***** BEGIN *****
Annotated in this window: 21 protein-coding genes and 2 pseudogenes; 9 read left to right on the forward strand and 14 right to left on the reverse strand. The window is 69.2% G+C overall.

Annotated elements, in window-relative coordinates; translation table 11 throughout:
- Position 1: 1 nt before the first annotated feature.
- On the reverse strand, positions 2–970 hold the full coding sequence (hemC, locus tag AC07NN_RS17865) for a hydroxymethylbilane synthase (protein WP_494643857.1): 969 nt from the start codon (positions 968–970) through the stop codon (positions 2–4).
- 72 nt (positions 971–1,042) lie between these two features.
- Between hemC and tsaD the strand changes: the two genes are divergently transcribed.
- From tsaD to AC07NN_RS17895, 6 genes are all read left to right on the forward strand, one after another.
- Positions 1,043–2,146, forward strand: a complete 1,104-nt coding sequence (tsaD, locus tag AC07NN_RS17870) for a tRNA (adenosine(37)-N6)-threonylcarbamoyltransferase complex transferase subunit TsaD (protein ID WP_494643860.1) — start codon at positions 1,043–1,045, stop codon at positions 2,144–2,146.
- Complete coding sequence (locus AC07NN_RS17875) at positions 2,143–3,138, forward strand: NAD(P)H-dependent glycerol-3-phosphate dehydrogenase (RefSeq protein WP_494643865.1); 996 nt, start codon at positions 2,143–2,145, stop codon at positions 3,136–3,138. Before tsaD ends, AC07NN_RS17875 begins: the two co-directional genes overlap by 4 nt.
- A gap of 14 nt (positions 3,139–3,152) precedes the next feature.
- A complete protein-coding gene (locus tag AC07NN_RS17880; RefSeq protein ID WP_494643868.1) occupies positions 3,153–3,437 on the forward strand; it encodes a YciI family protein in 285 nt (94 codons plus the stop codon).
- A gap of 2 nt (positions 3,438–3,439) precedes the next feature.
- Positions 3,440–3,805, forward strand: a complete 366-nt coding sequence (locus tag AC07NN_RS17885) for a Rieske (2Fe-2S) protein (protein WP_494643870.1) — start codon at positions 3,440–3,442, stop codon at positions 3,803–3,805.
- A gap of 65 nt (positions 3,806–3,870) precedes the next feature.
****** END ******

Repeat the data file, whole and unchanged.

Annotated in this window: 21 protein-coding genes and 2 pseudogenes; 9 read left to right on the forward strand and 14 right to left on the reverse strand. The window is 69.2% G+C overall.

Annotated elements, in window-relative coordinates; translation table 11 throughout:
- Position 1: 1 nt before the first annotated feature.
- On the reverse strand, positions 2–970 hold the full coding sequence (hemC, locus tag AC07NN_RS17865) for a hydroxymethylbilane synthase (protein WP_494643857.1): 969 nt from the start codon (positions 968–970) through the stop codon (positions 2–4).
- 72 nt (positions 971–1,042) lie between these two features.
- Between hemC and tsaD the strand changes: the two genes are divergently transcribed.
- From tsaD to AC07NN_RS17895, 6 genes are all read left to right on the forward strand, one after another.
- Positions 1,043–2,146, forward strand: a complete 1,104-nt coding sequence (tsaD, locus tag AC07NN_RS17870) for a tRNA (adenosine(37)-N6)-threonylcarbamoyltransferase complex transferase subunit TsaD (protein ID WP_494643860.1) — start codon at positions 1,043–1,045, stop codon at positions 2,144–2,146.
- Complete coding sequence (locus AC07NN_RS17875) at positions 2,143–3,138, forward strand: NAD(P)H-dependent glycerol-3-phosphate dehydrogenase (RefSeq protein WP_494643865.1); 996 nt, start codon at positions 2,143–2,145, stop codon at positions 3,136–3,138. Before tsaD ends, AC07NN_RS17875 begins: the two co-directional genes overlap by 4 nt.
- A gap of 14 nt (positions 3,139–3,152) precedes the next feature.
- A complete protein-coding gene (locus tag AC07NN_RS17880; RefSeq protein ID WP_494643868.1) occupies positions 3,153–3,437 on the forward strand; it encodes a YciI family protein in 285 nt (94 codons plus the stop codon).
- A gap of 2 nt (positions 3,438–3,439) precedes the next feature.
- Positions 3,440–3,805, forward strand: a complete 366-nt coding sequence (locus tag AC07NN_RS17885) for a Rieske (2Fe-2S) protein (protein WP_494643870.1) — start codon at positions 3,440–3,442, stop codon at positions 3,803–3,805.
- A gap of 65 nt (positions 3,806–3,870) precedes the next feature.